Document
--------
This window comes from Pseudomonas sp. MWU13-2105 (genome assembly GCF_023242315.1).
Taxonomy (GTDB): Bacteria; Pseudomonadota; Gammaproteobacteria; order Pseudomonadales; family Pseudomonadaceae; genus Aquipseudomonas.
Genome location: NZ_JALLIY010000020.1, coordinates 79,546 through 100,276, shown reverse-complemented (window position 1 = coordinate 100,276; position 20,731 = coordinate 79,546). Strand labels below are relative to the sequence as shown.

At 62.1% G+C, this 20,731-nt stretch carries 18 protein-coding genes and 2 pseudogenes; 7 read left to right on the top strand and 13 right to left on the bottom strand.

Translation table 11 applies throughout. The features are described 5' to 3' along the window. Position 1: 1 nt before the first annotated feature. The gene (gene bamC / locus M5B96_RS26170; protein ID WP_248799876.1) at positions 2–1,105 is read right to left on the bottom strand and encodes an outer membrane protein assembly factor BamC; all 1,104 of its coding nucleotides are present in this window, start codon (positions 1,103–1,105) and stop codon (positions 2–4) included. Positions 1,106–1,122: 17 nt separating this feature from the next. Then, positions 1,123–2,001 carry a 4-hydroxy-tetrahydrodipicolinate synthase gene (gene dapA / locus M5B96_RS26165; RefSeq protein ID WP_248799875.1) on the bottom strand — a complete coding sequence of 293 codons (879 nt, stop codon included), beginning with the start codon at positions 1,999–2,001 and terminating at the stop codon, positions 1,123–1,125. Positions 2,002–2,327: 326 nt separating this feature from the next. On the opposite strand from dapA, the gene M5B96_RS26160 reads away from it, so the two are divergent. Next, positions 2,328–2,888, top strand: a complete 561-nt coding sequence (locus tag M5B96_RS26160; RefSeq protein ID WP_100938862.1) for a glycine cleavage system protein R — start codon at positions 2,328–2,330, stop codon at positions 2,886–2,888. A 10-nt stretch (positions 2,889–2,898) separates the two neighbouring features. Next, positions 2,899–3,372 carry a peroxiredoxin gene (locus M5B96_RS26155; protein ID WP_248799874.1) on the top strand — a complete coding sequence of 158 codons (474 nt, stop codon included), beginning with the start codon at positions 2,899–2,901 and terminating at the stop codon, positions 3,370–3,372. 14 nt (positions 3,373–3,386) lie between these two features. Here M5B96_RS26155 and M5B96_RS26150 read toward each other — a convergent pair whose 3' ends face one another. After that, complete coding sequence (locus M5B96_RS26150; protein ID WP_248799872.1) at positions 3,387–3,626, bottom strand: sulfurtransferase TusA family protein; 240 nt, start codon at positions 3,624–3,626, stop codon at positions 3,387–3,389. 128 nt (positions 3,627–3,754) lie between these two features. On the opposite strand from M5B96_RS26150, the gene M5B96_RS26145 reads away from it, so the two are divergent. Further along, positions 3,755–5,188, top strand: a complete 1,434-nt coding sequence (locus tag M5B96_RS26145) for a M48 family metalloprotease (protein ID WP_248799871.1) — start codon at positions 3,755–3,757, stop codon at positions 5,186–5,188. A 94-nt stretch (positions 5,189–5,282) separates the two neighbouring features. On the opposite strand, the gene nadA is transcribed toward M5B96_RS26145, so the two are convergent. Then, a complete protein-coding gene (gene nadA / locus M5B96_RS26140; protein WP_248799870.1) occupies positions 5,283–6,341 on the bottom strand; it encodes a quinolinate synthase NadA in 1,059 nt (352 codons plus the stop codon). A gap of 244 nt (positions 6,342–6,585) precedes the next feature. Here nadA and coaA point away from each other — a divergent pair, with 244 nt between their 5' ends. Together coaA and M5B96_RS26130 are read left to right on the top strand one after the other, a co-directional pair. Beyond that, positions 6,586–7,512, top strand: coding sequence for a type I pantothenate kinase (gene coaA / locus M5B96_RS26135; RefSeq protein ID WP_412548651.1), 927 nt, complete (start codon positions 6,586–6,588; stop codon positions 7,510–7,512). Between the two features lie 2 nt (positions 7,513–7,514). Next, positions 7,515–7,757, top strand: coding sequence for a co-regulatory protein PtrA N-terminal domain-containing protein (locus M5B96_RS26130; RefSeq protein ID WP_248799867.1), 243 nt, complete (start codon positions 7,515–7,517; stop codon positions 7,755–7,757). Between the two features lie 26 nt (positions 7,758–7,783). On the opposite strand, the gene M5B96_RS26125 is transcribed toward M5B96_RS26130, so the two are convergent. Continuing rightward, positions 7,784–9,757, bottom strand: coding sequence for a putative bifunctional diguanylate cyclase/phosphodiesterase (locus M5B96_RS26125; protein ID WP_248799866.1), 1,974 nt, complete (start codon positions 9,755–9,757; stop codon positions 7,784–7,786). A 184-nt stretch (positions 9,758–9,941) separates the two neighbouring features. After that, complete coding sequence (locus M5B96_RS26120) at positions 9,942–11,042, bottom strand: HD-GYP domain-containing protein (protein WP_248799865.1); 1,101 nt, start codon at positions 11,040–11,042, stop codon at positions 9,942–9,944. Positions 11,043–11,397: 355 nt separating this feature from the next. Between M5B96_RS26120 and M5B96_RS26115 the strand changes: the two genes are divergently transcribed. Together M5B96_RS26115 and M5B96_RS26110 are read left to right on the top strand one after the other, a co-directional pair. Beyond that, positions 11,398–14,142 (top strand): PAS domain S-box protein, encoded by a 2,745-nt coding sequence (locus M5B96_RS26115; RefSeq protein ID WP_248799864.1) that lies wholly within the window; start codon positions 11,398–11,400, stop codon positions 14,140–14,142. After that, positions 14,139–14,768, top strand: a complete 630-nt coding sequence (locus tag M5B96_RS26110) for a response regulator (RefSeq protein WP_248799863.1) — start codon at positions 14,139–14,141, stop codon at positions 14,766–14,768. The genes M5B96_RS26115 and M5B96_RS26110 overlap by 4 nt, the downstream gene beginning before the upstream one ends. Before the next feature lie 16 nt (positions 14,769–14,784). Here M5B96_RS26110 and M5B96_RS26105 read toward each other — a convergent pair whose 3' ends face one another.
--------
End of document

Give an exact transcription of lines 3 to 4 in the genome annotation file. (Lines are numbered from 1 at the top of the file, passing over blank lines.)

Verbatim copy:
Genome location: NZ_JALLIY010000020.1, coordinates 79,546 through 100,276, shown reverse-complemented (window position 1 = coordinate 100,276; position 20,731 = coordinate 79,546). Strand labels below are relative to the sequence as shown.

At 62.1% G+C, this 20,731-nt stretch carries 18 protein-coding genes and 2 pseudogenes; 7 read left to right on the top strand and 13 right to left on the bottom strand.